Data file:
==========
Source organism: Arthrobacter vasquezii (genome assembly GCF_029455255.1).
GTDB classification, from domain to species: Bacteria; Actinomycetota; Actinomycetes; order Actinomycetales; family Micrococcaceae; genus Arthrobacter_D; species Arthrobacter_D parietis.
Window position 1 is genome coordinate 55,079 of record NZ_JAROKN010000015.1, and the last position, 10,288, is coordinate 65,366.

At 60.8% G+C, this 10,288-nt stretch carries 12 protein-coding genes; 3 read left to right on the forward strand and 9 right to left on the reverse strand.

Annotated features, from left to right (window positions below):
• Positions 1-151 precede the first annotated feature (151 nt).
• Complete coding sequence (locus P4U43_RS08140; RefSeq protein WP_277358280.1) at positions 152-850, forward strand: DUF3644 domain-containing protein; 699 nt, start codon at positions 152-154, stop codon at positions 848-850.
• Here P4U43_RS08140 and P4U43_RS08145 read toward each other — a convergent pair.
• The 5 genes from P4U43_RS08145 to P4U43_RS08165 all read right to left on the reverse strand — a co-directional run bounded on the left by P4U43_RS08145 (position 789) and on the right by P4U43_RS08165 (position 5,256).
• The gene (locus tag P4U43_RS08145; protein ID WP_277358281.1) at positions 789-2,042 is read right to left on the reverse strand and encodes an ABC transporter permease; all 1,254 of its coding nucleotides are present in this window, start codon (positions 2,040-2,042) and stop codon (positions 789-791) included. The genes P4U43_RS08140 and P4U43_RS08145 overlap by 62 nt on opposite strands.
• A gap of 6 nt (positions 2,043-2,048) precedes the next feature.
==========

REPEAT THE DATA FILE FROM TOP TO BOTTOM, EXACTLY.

Source organism: Arthrobacter vasquezii (genome assembly GCF_029455255.1).
GTDB classification, from domain to species: Bacteria; Actinomycetota; Actinomycetes; order Actinomycetales; family Micrococcaceae; genus Arthrobacter_D; species Arthrobacter_D parietis.
Window position 1 is genome coordinate 55,079 of record NZ_JAROKN010000015.1, and the last position, 10,288, is coordinate 65,366.

At 60.8% G+C, this 10,288-nt stretch carries 12 protein-coding genes; 3 read left to right on the forward strand and 9 right to left on the reverse strand.

Annotated features, from left to right (window positions below):
• Positions 1-151 precede the first annotated feature (151 nt).
• Complete coding sequence (locus P4U43_RS08140; RefSeq protein WP_277358280.1) at positions 152-850, forward strand: DUF3644 domain-containing protein; 699 nt, start codon at positions 152-154, stop codon at positions 848-850.
• Here P4U43_RS08140 and P4U43_RS08145 read toward each other — a convergent pair.
• The 5 genes from P4U43_RS08145 to P4U43_RS08165 all read right to left on the reverse strand — a co-directional run bounded on the left by P4U43_RS08145 (position 789) and on the right by P4U43_RS08165 (position 5,256).
• The gene (locus tag P4U43_RS08145; protein ID WP_277358281.1) at positions 789-2,042 is read right to left on the reverse strand and encodes an ABC transporter permease; all 1,254 of its coding nucleotides are present in this window, start codon (positions 2,040-2,042) and stop codon (positions 789-791) included. The genes P4U43_RS08140 and P4U43_RS08145 overlap by 62 nt on opposite strands.
• A gap of 6 nt (positions 2,043-2,048) precedes the next feature.